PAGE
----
"When our fellow citizens are denied equality, have their relationships compared to paedophilia and bestiality, and their children branded 'another stolen generation', silence is complicity," writes Jill Stark. Now is not the time to be silent. If you’ve ever asked yourself, “What would I have done during the civil rights movement?”, what you do in the next few months is your answer. History reminds us that discrimination and hatred flourish when the privileged majority act as passive bystanders.
Often the biggest laughs come not from life's triumphs but from moments of human frailty. For veteran comedian Lawrence Mooney, talking about suffering can be cathartic – a kind of therapist's couch – for the performer and the audience. "People who work in comedy are often searching for a laugh themselves or wanting to make people laugh to fulfil something inside them that is missing. They've got the darkness," he said. "And audiences are voyeurs – they love to have a look inside.
Shoes are a new luxury for Lynne Weston. "I can see my toes and my ankles now, and I can bend my knees. I can wear shoes again." Her sense of triumph is palpable, but it has not come without pain. Until recently she was confined to the house. Each morning she shuffled from bed to armchair, where she would remain all day, trapped in a 185kg body that was slowly killing her.
Muck Rack makes it simple to find people, tweets, or articles that mention any name, keyword, company, hashtag etc. We've compiled this guide to help you make the most of your search.
Selecting a term
Start searching tweets, articles from media outlets, articles mentioned in tweets, journalists'
names, titles and bios with some suggested searches:
Companies or Topics (e.g. iPhone, Microsoft)
Phrases (e.g. "cloud computing") — use quotes to keep the terms together
Twitter handles (e.g. @username) — returns those who have mentioned or replied to
Names (e.g. "David Pogue")
Hashtags (e.g. #sxsw, #london2012)
Bio details (e.g. vegan, Olympics, father)
Muck Rack's Advanced Search allows for many boolean operators.
Find results that mention multiple specified terms, use AND or
+. For example, ensure each result contains both Elon Musk and Mark Zuckerberg by
searching Obama AND Romney or Obama + Romney.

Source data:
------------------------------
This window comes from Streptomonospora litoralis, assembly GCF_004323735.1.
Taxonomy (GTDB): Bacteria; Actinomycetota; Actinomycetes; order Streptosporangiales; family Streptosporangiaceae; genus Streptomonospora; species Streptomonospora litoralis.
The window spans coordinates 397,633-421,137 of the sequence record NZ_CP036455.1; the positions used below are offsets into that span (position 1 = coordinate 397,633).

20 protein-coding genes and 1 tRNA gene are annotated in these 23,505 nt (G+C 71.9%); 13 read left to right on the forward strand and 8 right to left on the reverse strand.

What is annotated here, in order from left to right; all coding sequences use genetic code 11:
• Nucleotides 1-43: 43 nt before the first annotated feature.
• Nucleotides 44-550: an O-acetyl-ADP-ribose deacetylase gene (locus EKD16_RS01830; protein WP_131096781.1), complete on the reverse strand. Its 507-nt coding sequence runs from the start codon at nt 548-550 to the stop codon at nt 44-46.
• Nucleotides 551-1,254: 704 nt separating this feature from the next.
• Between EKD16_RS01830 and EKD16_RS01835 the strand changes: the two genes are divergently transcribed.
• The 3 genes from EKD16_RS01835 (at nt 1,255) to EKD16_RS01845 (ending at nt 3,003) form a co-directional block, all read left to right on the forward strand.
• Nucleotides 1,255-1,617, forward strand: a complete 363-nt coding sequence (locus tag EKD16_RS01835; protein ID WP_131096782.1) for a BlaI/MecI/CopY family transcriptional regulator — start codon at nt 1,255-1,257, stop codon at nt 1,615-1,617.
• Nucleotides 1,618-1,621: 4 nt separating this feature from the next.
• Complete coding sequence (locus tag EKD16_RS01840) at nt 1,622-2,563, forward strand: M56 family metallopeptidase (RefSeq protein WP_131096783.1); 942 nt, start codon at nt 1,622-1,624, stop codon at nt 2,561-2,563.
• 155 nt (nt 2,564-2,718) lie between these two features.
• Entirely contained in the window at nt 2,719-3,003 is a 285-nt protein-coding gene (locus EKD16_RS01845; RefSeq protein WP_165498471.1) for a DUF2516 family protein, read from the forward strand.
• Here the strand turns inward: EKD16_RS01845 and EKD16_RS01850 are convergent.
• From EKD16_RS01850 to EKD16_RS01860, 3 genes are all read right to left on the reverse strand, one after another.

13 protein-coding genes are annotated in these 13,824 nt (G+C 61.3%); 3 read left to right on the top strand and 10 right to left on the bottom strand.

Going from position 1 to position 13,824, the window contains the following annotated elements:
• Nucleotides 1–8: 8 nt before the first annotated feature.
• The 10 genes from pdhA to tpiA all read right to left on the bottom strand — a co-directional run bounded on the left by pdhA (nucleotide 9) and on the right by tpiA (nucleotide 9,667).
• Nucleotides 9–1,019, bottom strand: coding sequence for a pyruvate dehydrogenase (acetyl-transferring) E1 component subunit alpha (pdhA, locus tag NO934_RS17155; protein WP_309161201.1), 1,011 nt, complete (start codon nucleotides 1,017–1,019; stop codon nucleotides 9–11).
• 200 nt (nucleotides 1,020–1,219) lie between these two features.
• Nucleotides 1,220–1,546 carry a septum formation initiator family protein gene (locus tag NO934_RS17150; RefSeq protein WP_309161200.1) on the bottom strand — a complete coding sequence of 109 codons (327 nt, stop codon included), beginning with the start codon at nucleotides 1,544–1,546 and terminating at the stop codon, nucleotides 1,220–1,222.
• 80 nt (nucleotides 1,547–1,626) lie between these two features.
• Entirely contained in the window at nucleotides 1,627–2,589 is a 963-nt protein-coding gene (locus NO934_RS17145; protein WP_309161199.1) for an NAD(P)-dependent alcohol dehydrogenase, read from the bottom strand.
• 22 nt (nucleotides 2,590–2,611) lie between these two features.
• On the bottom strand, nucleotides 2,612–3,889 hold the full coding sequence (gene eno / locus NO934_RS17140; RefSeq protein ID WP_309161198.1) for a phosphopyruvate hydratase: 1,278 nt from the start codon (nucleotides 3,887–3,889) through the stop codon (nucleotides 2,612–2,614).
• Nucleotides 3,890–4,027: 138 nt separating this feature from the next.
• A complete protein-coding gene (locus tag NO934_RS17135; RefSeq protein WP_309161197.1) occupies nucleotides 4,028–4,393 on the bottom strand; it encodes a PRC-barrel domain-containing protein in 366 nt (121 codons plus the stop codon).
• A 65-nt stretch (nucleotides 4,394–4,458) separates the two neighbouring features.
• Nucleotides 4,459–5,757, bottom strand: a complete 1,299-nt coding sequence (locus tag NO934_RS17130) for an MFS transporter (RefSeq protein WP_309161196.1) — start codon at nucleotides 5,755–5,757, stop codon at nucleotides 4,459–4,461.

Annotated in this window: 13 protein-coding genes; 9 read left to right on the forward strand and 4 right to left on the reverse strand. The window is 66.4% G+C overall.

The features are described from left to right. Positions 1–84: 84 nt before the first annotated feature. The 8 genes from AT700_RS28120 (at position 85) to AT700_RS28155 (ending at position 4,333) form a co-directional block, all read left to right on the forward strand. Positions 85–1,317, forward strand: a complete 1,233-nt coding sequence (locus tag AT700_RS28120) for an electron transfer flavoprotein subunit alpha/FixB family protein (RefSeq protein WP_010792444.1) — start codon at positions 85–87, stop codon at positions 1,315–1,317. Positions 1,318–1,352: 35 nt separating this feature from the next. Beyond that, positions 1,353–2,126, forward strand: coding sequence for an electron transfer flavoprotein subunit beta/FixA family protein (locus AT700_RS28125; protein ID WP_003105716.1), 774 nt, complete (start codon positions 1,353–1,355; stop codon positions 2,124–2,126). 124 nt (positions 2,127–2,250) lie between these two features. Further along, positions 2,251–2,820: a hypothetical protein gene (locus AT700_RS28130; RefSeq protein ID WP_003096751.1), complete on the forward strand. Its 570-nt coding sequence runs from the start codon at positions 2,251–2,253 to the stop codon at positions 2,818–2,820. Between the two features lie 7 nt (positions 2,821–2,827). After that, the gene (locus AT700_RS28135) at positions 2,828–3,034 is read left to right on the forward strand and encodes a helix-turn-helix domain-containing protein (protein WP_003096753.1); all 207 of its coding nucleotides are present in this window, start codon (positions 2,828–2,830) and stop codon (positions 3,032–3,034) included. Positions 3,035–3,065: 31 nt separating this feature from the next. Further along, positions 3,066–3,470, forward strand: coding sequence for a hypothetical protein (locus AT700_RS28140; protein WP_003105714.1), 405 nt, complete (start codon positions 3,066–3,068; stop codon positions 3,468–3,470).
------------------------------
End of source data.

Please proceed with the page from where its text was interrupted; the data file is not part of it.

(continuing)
Use the operators OR or , to broaden your search when you'd like either of
multiple terms to appear in results. (This is the default behavior of our search when no operators
are used.) For example, search for democrat OR republican to find results that refer to
Democrats and/or Republicans.
Use NOT or - to subtract results from your search. For
example, searching Disney will yield results about the Walt Disney Company as well as Walt Disney
World Resort. To exclude mentions of Disney World, search for Disney -World or Disney
When using one of these operators with a phrase, enclose it in quotation marks. For example, you can
find results about smartphones excluding Apple's iPhone 4S by searching smartphone -"iPhone
Exact case matching or punctuation
If you're searching for a brand name or keyword that relies on specific punctuation marks or capitalization, you can
find results that match your exact query by adding matchcase: before the keyword you're searching for, like matchcase:E*TRADE .
Use parentheses to separate multiple
boolean phrases. For example, to find journalists talking about having fun in Disney World or
Disneyland, search for ("disney world" OR disneyland) AND fun.
An asterisk can be used to search for any variation of a root word truncated by the asterisk. For example, searching for admin* will return results for administrator, administration, administer, administered, etc.
A near operator is an AND operator where you can control the distance between the words. You can vary the distance the near operation uses by adding a forward slash and number (between 0-99) such as strawberries NEAR/10 "whipped cream", which means the strawberries must exist within 10 words of "whipped cream".